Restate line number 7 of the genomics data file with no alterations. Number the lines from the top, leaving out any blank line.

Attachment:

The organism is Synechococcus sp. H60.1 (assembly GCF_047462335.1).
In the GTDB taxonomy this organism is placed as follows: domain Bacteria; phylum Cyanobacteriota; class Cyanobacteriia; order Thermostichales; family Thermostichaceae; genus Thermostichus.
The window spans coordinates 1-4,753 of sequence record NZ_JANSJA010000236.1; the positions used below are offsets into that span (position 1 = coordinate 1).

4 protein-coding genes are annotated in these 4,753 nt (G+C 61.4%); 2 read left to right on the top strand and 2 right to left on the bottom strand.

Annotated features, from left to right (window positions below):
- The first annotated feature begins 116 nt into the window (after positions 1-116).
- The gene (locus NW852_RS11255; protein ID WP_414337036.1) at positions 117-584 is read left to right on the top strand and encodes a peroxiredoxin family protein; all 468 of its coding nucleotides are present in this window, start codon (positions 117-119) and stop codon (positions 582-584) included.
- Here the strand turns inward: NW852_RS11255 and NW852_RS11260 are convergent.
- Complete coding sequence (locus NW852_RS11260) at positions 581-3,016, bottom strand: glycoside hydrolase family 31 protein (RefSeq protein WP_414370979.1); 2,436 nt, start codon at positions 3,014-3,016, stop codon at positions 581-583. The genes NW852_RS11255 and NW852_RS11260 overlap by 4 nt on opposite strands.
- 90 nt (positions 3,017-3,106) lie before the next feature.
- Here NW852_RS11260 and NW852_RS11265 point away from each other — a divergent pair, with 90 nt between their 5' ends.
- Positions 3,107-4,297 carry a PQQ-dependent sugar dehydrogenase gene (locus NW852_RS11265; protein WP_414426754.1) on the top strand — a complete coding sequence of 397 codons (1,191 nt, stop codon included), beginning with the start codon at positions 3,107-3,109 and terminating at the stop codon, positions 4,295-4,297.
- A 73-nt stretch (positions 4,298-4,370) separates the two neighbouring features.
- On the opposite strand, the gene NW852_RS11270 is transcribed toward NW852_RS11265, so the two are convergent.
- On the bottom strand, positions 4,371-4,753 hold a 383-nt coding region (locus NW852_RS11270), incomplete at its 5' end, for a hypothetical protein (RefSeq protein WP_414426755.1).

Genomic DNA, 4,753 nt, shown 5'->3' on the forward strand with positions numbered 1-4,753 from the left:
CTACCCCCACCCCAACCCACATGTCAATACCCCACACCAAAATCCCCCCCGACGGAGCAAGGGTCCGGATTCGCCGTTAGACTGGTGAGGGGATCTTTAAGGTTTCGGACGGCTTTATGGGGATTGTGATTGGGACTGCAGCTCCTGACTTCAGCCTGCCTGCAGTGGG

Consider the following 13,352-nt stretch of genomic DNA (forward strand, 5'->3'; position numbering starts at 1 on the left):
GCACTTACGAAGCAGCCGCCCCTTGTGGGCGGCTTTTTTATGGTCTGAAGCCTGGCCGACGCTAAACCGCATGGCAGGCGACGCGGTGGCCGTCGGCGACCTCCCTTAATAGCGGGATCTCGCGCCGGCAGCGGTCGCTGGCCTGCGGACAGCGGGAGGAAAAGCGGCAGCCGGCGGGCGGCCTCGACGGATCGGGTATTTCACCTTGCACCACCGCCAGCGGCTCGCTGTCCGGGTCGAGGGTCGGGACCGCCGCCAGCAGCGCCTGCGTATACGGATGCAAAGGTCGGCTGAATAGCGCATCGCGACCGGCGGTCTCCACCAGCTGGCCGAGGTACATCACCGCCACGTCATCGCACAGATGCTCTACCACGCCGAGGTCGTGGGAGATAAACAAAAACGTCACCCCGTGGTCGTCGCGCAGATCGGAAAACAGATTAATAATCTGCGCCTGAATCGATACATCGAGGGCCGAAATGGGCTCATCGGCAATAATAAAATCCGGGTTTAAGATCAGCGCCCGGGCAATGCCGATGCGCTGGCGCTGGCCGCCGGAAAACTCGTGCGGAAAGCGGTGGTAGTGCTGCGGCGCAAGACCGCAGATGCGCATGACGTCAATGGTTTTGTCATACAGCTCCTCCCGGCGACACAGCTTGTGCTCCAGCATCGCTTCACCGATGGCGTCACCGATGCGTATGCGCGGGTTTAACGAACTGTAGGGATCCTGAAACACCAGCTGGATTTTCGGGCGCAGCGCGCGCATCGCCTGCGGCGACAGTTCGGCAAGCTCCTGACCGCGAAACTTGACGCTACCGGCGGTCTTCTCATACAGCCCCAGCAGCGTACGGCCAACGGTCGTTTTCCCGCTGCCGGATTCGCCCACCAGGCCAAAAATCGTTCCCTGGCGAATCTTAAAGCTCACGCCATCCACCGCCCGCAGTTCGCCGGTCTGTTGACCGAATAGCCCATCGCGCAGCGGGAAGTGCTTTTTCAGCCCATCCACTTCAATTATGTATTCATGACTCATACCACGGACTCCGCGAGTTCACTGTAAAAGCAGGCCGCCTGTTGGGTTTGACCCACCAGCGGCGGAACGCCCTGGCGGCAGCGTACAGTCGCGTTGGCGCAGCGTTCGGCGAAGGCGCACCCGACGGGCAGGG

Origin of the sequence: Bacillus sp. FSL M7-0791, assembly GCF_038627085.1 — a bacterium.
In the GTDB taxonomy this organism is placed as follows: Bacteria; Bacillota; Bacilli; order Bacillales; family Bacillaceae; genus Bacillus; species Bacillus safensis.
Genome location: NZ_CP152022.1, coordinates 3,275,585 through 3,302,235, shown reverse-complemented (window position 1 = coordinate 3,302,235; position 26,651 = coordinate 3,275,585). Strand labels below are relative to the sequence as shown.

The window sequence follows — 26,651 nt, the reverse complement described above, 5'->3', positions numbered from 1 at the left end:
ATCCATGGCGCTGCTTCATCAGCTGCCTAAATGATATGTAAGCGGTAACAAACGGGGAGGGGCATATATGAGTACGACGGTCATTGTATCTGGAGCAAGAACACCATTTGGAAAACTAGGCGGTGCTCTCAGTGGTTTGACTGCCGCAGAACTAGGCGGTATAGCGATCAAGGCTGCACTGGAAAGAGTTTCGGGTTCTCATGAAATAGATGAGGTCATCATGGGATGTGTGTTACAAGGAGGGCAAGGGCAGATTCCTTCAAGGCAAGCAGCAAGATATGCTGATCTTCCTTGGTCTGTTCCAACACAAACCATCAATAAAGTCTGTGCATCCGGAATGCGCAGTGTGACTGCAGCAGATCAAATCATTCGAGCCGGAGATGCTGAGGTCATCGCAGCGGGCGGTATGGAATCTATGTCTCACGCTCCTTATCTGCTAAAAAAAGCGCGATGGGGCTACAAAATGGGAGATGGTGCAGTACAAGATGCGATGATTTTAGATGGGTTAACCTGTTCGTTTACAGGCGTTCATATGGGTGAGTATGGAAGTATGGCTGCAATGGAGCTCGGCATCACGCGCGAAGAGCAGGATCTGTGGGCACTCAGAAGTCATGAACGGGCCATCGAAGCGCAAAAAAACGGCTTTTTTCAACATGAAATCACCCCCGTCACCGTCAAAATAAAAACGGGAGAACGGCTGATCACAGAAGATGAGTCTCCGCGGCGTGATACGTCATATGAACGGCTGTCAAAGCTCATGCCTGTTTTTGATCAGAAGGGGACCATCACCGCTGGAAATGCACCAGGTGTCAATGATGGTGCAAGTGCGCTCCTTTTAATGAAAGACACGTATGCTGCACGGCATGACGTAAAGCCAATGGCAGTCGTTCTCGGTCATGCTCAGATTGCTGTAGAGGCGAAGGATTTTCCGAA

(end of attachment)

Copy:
- The gene (locus NW852_RS11255; protein ID WP_414337036.1) at positions 117-584 is read left to right on the top strand and encodes a peroxiredoxin family protein; all 468 of its coding nucleotides are present in this window, start codon (positions 117-119) and stop codon (positions 582-584) included.